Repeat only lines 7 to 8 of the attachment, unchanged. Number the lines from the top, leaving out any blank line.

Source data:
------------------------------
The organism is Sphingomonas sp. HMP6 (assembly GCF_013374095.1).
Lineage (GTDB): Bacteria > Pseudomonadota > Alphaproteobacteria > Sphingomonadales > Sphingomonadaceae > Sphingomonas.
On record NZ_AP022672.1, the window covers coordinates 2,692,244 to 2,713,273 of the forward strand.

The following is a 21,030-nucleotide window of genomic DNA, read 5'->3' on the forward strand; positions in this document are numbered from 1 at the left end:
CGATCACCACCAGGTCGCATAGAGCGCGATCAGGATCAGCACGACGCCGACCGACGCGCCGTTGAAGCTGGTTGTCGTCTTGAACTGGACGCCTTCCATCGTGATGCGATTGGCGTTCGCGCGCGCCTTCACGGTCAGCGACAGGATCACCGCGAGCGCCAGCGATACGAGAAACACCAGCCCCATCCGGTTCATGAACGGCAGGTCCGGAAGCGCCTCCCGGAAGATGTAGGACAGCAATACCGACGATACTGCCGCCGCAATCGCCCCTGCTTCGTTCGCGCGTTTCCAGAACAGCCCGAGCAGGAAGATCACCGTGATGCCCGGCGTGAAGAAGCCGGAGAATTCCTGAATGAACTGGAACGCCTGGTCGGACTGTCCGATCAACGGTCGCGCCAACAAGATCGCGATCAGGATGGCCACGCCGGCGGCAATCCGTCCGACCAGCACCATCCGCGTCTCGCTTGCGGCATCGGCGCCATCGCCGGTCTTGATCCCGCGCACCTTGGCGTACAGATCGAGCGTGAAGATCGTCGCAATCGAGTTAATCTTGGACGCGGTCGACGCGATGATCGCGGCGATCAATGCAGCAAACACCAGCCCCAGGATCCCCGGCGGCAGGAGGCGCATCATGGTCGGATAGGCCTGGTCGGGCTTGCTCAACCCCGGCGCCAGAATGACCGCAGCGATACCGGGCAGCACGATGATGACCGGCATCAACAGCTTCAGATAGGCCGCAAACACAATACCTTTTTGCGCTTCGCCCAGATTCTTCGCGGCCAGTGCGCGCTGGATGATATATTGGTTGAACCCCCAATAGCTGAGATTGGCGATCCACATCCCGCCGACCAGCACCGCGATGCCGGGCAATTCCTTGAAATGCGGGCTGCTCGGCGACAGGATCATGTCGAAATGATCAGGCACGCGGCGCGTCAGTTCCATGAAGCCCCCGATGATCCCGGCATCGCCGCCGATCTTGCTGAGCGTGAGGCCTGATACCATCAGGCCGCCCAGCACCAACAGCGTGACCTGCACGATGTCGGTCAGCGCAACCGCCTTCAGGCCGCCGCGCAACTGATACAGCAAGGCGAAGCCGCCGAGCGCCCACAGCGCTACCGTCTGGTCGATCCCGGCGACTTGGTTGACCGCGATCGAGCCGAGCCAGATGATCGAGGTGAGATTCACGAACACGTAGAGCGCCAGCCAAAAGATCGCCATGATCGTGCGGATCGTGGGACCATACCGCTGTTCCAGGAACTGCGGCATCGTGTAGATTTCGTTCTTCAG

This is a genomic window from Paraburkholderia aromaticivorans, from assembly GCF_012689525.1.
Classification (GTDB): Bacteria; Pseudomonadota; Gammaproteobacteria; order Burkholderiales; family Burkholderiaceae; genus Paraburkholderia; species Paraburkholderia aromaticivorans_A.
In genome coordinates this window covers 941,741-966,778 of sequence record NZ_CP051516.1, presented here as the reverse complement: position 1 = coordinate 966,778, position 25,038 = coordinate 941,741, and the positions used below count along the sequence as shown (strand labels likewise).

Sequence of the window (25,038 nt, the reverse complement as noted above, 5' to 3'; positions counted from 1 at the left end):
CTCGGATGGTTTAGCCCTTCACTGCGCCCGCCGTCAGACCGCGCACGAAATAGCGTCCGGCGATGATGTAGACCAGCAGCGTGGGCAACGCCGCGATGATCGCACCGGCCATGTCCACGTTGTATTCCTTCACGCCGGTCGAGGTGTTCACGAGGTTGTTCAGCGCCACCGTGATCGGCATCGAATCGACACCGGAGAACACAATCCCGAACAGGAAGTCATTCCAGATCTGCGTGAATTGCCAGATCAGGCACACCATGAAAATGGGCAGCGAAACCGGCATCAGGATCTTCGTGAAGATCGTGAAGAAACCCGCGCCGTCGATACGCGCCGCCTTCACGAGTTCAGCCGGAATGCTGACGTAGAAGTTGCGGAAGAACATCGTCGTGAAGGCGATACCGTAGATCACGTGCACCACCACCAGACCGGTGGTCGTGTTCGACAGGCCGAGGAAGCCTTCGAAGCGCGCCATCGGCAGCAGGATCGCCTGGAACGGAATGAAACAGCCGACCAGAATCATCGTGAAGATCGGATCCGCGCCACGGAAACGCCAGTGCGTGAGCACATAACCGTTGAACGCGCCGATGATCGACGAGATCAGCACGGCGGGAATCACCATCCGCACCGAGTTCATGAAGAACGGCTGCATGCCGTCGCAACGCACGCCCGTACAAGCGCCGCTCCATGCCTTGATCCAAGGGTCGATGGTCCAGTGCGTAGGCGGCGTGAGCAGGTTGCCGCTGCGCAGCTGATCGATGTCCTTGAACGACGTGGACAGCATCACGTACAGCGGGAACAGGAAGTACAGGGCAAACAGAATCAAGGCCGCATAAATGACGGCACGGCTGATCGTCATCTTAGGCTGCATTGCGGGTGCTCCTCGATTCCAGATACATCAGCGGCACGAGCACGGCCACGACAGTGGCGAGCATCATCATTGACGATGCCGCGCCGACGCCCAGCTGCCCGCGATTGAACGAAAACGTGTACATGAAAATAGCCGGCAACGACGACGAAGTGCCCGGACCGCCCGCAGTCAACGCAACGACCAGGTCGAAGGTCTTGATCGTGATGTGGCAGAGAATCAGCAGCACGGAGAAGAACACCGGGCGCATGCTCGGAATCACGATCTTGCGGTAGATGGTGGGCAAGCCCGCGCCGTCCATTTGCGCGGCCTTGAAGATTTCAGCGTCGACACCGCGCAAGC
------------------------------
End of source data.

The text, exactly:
Classification (GTDB): Bacteria; Pseudomonadota; Gammaproteobacteria; order Burkholderiales; family Burkholderiaceae; genus Paraburkholderia; species Paraburkholderia aromaticivorans_A.
In genome coordinates this window covers 941,741-966,778 of sequence record NZ_CP051516.1, presented here as the reverse complement: position 1 = coordinate 966,778, position 25,038 = coordinate 941,741, and the positions used below count along the sequence as shown (strand labels likewise).